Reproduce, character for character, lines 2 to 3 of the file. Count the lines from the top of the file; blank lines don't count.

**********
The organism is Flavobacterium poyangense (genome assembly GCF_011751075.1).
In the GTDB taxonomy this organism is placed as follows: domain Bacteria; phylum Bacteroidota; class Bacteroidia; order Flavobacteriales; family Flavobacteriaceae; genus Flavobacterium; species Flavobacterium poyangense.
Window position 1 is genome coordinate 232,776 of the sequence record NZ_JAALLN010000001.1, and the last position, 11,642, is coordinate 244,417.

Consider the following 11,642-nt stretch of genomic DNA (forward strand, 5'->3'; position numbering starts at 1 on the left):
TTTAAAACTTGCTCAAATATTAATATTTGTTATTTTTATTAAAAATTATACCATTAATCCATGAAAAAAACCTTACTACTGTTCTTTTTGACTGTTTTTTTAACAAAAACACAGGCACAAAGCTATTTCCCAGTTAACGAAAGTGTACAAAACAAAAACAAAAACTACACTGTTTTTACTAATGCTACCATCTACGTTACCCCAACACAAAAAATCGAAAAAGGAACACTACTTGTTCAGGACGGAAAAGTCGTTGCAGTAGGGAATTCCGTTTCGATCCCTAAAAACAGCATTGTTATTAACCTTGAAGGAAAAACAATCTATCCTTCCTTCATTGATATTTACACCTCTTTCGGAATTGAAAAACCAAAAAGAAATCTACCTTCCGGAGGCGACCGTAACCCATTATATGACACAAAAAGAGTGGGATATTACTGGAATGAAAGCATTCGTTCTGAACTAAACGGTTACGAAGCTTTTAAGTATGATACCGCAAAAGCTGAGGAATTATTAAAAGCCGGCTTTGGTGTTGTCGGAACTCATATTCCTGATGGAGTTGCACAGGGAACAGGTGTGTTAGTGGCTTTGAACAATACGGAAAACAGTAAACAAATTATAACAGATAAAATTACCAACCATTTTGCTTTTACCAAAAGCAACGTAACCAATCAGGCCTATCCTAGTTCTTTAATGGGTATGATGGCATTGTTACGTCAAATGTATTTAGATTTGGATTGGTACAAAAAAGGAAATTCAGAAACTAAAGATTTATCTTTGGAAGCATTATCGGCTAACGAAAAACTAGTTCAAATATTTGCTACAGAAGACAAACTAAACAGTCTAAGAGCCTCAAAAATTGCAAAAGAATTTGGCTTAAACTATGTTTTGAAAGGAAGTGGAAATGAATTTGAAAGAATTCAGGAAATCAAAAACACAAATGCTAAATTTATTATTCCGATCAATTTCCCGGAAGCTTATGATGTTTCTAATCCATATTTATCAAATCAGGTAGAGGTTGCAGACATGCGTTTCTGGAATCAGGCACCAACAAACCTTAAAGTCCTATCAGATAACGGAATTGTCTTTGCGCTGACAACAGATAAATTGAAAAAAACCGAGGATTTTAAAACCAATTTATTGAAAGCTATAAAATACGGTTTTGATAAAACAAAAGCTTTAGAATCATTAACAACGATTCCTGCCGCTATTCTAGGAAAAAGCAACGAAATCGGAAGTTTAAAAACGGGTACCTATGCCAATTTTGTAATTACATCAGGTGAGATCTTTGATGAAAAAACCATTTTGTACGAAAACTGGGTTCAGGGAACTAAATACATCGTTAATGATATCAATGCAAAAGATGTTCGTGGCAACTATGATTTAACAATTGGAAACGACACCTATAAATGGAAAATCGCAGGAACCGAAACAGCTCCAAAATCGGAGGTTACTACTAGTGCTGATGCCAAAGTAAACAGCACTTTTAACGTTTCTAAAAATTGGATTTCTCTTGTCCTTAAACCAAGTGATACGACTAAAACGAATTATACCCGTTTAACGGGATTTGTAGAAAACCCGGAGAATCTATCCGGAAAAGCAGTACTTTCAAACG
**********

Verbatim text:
In the GTDB taxonomy this organism is placed as follows: domain Bacteria; phylum Bacteroidota; class Bacteroidia; order Flavobacteriales; family Flavobacteriaceae; genus Flavobacterium; species Flavobacterium poyangense.
Window position 1 is genome coordinate 232,776 of the sequence record NZ_JAALLN010000001.1, and the last position, 11,642, is coordinate 244,417.